Dr. Anthony C. Chang (MD, MBA, MPH, MS) is the Chief Intelligence and Innovation Officer and Medical Director of the Heart Failure Program at Children’s Hospital of Orange County. He is known for several innovations in pediatric cardiac care, including introducing the cardiac drug milrinone and co-designing (with Dr. Michael DeBakey) an axial-type ventricular assist device in children. He is the founder and medical director of the nascent Medical Intelligence and Innovation Institute (MI3) that is supported by the Sharon Disney Lund Foundation. The institute is dedicated to implement data science and artificial intelligence (AI) in medicine and is the first institute of its kind in a hospital. He intends to build a clinician-computer scientist interface to enhance all aspects of data science and AI in health and medicine. He currently lectures widely on big data and AI in medicine (he has been called “Dr. A.I.” and has given a TEDx talk and is on the Singularity University faculty). He is the organizing chair of several Artificial Intelligence in Medicine (AIMed) meetings in the U.S. and abroad that will focus on AI in healthcare and medicine. He intends to start a new group for clinicians with a special focus on data science and AI (ai.MD).
It is a great honor for us to conduct an interview with Dr. Chang to share his career experience, research interests and provide some of his latest insights into the field of medical AI (Figure 1).
JMAI: Looking back on your entire career, what made you choose medicine to be your profession at the very beginning? What have been driving you to develop step by step and make all these achievements in the field of Pediatrics?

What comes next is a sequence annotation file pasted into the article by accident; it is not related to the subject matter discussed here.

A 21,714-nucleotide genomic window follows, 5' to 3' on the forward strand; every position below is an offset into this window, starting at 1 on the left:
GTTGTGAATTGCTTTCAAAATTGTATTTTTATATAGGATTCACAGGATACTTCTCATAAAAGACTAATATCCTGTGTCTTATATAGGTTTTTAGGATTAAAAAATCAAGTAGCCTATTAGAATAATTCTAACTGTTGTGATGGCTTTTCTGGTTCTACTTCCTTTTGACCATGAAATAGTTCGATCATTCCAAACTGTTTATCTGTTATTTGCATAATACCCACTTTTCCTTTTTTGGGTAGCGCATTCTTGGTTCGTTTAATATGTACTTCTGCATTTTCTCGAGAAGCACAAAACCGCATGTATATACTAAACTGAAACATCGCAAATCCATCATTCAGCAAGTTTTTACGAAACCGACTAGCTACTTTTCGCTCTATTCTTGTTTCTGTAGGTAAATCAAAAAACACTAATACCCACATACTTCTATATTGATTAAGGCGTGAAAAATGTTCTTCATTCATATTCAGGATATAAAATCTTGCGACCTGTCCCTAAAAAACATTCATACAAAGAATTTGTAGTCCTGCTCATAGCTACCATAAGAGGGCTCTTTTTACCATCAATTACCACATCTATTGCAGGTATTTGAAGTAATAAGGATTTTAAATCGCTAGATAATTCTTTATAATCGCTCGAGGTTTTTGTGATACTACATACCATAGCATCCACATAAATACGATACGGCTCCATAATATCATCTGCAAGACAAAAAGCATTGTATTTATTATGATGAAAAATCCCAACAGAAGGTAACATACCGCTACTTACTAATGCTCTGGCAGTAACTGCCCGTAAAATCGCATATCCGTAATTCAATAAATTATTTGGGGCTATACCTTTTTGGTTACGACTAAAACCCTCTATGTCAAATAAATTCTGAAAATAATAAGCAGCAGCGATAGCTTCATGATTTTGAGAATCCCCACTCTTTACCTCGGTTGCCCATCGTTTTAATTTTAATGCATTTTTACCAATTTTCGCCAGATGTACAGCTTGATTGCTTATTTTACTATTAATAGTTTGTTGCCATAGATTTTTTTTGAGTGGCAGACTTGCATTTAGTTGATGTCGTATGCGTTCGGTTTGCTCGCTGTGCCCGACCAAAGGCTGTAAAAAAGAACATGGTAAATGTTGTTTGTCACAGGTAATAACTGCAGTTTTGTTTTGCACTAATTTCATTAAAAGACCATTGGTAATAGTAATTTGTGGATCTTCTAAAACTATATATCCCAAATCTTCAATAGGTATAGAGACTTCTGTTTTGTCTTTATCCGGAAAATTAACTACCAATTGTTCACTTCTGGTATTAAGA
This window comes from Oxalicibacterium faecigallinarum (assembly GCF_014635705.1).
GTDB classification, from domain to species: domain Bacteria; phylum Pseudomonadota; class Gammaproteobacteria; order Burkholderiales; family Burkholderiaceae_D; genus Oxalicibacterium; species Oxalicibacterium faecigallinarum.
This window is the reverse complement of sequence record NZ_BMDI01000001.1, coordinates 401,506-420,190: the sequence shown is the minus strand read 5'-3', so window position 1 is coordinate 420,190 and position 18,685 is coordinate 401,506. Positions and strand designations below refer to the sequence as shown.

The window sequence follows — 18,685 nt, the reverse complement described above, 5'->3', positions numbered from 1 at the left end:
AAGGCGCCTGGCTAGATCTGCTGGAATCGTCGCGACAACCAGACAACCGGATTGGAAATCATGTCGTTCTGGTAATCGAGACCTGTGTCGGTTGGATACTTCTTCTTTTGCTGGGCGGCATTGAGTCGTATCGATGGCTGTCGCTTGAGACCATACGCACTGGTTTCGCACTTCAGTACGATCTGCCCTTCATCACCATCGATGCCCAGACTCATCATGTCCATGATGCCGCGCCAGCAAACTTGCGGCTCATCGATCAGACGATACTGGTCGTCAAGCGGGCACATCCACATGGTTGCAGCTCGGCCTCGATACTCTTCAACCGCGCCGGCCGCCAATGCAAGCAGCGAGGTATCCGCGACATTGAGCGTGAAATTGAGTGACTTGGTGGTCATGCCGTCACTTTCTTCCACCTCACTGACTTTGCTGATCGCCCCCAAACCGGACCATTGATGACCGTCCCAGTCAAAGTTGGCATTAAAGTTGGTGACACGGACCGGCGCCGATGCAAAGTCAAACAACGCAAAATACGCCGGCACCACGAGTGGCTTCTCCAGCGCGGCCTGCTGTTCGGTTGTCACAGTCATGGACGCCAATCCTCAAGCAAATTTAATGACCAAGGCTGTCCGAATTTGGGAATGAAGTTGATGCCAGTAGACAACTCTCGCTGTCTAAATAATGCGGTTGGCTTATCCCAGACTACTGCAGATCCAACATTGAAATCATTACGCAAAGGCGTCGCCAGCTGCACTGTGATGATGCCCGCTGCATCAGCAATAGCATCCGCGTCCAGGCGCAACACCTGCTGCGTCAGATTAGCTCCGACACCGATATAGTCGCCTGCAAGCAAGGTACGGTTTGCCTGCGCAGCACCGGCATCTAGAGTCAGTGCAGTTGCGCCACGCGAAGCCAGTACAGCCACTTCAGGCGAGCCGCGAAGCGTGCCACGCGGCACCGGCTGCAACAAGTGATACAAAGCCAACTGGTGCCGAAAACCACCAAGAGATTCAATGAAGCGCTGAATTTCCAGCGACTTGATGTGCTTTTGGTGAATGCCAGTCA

Dr. Chang: I had originally wanted to be an architect but when I heard a one-hour lecture by a pediatric cardiologist at the NIH when I was 16 years of age, this epiphanous experience changed my future direction.
I really enjoyed the intersection between pediatric cardiology and pediatric intensive care and that dual education and training allowed me to do both (pediatric cardiac intensive care). Perhaps my affinity to be in the middle of two separate domains has always been part of my DNA.
JMAI: AIMed was founded in 2013 and has now become one of most influential societies in the field of medical AI. As the founder of AIMed, what were your initial thoughts of starting this society?
Dr. Chang: It was started in 2015 (with two prior meetings 2013 on exploring this area) and I learned much about data science and AI during my years at Stanford (I was inspired to go back to school after seeing the supercomputer Watson defeat the human champions in 2011).
I would like to bring the fascinating world of AI to clinicians in a way that they can learn and adopt this portfolio of technological tools to medical practice. I would also like to form a much more robust interface between clinicians and data scientists.